Here at the corner of Fulton and Cliff Streets, you’ll find quite a proclamation: “Welcome to the original NYC.” Even the new building’s website heralds the same. The so-called “Exhibit” is teeming with “iconic larger-than-life photography,” “daring interior design,” and “eccentric furnishings.” There’s a “yoga room,” a “fitness studio with Peloton indoor cycles,” and a “24-hour concierge to indulge your every whim.” If you’re easily bored, you can visit the “gourmet demonstration kitchen” instead.
However, before you can pass through the doors of “the city’s first curated rental residence,” you’ll need a few bucks: $2,665 to $3,250 for a one-bedroom, $4,295 to $7,795 for a two-bedroom, or $10,000 if you fancy a four-bedroom apartment for the month. Once admitted, though, you’ll be living in a “dynamic celebration of the downtown art, music, culture, and style that made New York City the capital of the world.” Or at least that’s what the website wants you to believe.
In reality, the people who earned that distinction for the city over some two hundred years of toil here were a multitude of merchants, stevedores, seamen, printers, slaves, and fishmongers all engaged in maritime activity. They weren’t celebrity stylists, wealthy artists, or interior designers. And their culture certainly wasn’t comprised of yoga rooms and iconic photography. The Exhibit, you see, is less than a block away from Pearl Street–Lower Manhattan’s original shoreline–and its subsequent expansions to Water, Front, and South Streets. This was where the men and women of the shipping industry first transformed colonial New York into the international powerhouse it is today.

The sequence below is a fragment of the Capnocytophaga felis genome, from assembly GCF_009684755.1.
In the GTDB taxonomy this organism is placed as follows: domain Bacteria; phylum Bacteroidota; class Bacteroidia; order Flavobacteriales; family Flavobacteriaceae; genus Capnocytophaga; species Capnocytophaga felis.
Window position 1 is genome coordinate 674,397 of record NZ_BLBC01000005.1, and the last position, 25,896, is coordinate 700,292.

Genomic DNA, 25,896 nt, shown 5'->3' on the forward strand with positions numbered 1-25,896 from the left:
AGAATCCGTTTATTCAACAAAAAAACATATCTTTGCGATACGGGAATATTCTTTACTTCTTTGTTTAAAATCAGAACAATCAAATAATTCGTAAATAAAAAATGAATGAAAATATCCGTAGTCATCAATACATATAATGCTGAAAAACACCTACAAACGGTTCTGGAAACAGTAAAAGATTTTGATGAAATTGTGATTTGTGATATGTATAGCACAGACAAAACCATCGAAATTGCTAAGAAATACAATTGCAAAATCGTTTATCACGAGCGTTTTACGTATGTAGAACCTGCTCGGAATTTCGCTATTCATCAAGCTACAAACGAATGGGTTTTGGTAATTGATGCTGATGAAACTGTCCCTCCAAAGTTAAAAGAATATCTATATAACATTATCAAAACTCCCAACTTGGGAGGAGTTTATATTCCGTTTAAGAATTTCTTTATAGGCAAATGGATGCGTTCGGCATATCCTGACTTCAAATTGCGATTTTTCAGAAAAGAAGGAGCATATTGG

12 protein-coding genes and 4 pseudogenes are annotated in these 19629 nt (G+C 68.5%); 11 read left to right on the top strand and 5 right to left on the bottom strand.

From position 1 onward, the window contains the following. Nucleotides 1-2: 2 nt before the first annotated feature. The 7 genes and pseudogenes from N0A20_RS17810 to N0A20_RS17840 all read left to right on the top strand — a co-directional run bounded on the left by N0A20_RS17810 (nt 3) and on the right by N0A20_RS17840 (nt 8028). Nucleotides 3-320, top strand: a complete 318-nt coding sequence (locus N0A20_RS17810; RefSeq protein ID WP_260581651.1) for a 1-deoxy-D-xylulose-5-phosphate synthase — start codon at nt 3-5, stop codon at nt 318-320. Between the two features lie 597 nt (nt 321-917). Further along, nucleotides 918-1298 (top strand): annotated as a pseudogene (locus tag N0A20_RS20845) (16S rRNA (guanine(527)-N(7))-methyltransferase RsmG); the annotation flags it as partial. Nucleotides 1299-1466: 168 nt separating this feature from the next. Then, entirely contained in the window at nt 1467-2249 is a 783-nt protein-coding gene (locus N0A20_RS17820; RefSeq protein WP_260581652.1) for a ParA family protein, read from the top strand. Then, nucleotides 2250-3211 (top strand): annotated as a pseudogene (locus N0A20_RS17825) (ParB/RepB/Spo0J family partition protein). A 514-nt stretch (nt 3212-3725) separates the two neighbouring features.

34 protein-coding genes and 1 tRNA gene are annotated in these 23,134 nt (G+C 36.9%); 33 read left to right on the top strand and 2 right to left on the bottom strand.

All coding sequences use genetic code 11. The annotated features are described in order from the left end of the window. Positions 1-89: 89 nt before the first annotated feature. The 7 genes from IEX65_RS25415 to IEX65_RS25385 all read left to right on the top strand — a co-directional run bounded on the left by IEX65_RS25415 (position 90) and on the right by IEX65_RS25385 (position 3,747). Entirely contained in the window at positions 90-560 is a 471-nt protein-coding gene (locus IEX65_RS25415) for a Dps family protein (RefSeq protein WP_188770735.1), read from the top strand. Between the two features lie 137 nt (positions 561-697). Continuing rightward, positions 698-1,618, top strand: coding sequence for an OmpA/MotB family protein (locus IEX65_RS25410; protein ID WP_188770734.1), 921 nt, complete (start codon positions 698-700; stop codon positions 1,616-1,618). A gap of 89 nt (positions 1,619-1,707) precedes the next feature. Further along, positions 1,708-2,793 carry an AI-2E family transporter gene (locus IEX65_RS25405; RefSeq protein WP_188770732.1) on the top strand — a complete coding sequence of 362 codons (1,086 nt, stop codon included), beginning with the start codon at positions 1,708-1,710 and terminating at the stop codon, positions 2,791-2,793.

While the building’s website does remark you can see South Street Seaport from the window of “your riverside retreat,” it makes no mention of this history. Where once stood factories, warehouses, garages, and a fully functioning fish market, the Exhibit instead would rather “exude” some “legendary era” of “grit and glamour.” It’s as if the two-hundred-year-old working class neighborhood never existed. But why strive so hard to replace things that actually happened with an idea that never was? Maybe, just maybe, if the Exhibit wasn’t so invested in creating a false narrative or eviscerating history, perhaps it would have found some “names that became icons” or “legends” to “exude” in its own backyard.
Before the Exhibit was dubbed 60 Fulton Street, its plot of land housed the addresses 54 to 62 Fulton a/k/a 29 to 31 Cliff Street. Their uses were often tied to the seafaring trade. In 1842, for example, a butcher, boot maker, and printer worked on the lot. Three years later, Sherman Atwater, Jr. was operating an iron and steel facility there. Commission merchants J. L. Phillip & Company shared the premises. When they departed, Stokes, Gilbert, & Company established an import firm. During the Civil War, George and Benjamin Hannah ran a manufacturing affair called Hannah & Company. Thomas Daniel, a pattern and model maker, took over from them near the turn of the century. In the 1893 city directory, he advertised his business as specializing in “electric, light, and plumbers woodwork.”
Now wouldn’t an image of Daniel and his wrench be more meaningful than the one Exhibit has on its banner of an anonymous man with guitar?